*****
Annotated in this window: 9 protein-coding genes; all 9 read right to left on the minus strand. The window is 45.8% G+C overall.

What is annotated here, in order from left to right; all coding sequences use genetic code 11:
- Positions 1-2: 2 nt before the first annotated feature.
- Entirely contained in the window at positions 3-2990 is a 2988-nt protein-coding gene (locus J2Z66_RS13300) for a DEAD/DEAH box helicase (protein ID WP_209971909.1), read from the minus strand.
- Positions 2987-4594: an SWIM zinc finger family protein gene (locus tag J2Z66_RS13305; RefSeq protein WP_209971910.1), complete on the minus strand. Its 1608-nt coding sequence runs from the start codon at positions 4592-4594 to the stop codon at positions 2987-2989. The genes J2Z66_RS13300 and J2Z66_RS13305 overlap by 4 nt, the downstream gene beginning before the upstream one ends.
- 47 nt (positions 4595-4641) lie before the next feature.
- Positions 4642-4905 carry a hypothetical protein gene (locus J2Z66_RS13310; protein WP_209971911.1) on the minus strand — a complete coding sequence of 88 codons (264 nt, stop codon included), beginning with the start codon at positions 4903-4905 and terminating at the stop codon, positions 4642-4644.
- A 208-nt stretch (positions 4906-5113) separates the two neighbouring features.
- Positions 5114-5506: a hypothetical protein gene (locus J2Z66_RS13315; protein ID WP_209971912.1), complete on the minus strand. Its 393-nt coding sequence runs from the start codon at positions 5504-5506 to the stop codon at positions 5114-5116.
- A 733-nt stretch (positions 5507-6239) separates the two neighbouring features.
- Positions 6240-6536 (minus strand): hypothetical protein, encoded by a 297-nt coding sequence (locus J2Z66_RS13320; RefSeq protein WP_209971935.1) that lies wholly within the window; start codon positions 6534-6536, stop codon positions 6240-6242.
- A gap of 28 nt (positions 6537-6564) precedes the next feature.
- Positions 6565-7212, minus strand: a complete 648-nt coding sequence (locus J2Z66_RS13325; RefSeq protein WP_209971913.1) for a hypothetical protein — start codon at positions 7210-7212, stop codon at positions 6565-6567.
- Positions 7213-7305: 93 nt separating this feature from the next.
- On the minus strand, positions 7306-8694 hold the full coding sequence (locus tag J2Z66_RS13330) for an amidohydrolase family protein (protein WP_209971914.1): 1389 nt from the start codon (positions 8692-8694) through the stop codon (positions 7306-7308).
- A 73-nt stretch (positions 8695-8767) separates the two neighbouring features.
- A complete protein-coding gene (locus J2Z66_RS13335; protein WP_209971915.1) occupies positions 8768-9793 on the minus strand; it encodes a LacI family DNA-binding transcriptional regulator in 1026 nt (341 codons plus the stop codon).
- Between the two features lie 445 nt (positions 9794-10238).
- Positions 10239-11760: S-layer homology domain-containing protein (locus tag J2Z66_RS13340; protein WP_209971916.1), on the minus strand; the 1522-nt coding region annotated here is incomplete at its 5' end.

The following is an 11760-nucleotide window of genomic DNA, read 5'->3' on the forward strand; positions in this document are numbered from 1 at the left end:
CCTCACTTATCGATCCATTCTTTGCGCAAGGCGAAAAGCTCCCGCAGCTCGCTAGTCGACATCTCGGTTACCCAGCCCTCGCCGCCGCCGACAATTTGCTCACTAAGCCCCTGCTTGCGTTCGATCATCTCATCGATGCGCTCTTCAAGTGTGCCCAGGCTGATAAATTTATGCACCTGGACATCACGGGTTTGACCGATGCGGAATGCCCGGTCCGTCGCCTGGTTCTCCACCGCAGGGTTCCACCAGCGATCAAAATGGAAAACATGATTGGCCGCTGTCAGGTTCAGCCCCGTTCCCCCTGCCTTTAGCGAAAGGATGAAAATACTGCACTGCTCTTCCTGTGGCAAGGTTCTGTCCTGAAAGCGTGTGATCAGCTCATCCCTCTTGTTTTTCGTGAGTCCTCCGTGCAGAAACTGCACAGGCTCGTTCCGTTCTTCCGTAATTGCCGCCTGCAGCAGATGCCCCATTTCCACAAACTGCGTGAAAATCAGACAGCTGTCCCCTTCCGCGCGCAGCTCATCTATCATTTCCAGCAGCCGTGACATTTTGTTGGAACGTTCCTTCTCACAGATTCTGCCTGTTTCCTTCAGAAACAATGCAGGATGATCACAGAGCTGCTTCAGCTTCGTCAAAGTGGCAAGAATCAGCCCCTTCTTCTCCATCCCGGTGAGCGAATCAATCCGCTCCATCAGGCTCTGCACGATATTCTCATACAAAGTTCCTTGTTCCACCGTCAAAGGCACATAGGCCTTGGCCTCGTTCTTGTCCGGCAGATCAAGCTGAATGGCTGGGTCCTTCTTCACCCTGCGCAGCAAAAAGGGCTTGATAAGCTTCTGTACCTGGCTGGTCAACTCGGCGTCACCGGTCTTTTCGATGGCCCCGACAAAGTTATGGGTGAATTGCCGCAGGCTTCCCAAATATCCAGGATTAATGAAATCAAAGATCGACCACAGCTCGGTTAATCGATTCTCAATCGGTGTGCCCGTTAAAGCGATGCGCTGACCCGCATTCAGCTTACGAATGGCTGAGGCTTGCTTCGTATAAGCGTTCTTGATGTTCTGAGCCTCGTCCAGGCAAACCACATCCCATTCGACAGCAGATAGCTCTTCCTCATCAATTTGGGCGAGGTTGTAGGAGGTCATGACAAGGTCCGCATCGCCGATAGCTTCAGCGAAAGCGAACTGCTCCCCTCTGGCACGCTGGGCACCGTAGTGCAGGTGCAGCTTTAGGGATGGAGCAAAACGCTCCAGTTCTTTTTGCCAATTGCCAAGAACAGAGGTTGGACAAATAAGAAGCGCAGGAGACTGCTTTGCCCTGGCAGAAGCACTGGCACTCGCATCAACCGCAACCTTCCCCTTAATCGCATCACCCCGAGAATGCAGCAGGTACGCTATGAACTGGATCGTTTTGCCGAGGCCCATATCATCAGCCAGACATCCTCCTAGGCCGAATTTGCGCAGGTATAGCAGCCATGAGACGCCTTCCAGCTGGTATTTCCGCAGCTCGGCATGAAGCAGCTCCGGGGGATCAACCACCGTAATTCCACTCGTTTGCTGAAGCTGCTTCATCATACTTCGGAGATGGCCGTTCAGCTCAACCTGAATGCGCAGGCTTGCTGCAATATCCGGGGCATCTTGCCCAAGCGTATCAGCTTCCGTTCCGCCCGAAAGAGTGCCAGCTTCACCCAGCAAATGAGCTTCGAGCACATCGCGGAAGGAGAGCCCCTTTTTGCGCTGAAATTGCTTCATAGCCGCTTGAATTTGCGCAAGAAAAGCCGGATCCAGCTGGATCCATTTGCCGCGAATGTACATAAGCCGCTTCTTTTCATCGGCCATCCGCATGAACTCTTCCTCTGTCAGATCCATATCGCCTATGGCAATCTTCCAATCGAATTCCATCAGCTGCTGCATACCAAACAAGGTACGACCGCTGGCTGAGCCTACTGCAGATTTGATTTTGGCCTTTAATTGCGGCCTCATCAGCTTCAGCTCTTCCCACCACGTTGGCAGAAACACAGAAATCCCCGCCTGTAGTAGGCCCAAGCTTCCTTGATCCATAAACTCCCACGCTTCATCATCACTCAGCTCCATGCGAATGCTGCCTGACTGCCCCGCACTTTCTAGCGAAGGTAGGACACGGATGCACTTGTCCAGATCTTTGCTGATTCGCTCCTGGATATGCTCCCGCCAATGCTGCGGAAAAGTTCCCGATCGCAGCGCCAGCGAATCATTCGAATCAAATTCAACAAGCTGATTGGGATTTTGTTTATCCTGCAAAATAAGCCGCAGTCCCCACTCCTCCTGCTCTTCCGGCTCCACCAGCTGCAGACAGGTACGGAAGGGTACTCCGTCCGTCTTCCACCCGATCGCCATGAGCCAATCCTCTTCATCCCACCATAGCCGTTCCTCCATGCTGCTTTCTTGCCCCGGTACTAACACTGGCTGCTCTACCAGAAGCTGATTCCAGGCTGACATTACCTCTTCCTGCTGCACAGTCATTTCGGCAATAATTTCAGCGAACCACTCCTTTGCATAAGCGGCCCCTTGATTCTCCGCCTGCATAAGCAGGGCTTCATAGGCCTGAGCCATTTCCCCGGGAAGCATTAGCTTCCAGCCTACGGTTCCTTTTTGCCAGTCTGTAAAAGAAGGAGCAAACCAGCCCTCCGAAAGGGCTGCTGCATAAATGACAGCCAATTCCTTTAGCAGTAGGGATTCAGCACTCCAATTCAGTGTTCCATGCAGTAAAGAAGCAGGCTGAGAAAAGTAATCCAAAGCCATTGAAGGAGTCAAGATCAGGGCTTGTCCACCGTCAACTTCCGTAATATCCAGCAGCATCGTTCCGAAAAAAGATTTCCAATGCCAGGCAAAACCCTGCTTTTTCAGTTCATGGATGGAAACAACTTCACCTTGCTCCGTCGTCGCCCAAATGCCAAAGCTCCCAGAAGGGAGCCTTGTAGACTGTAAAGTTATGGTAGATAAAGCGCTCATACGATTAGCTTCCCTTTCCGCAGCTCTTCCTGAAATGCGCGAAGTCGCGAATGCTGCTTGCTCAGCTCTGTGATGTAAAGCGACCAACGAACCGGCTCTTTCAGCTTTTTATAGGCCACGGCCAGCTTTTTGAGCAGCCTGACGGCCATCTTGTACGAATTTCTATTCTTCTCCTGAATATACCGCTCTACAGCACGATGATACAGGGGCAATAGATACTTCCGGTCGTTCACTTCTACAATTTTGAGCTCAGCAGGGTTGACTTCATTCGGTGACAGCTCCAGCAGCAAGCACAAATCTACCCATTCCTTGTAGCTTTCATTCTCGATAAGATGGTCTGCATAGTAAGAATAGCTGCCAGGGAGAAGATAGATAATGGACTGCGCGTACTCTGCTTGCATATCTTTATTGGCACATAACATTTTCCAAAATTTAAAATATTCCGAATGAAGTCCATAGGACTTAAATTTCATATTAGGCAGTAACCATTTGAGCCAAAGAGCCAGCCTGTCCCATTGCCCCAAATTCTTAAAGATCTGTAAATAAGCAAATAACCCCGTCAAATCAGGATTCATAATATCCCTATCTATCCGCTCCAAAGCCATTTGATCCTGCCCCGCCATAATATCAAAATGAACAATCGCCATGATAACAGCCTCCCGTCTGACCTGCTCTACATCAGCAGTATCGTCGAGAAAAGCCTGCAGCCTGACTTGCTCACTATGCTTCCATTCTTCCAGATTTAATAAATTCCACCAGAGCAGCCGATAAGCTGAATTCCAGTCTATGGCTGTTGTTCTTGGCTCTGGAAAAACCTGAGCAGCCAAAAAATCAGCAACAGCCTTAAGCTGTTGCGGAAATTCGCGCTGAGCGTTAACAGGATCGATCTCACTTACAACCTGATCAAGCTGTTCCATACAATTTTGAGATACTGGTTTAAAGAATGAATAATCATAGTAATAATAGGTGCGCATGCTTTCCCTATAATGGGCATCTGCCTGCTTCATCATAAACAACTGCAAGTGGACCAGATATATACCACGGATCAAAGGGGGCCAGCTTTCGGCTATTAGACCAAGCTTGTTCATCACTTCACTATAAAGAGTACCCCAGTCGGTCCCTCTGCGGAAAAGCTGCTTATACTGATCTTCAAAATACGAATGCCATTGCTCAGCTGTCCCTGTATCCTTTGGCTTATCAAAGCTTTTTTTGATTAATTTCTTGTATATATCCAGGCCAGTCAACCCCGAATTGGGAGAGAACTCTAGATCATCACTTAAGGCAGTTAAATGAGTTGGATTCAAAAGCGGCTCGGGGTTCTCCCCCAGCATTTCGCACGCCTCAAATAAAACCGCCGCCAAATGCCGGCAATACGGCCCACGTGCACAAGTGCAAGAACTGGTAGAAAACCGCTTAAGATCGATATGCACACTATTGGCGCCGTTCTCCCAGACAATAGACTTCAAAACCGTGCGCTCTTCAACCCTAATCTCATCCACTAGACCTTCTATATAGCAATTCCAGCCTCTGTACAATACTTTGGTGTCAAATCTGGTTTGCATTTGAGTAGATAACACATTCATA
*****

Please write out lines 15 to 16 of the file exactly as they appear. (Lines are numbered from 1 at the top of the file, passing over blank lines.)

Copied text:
- On the minus strand, positions 7306-8694 hold the full coding sequence (locus tag J2Z66_RS13330) for an amidohydrolase family protein (protein WP_209971914.1): 1389 nt from the start codon (positions 8692-8694) through the stop codon (positions 7306-7308).
- A 73-nt stretch (positions 8695-8767) separates the two neighbouring features.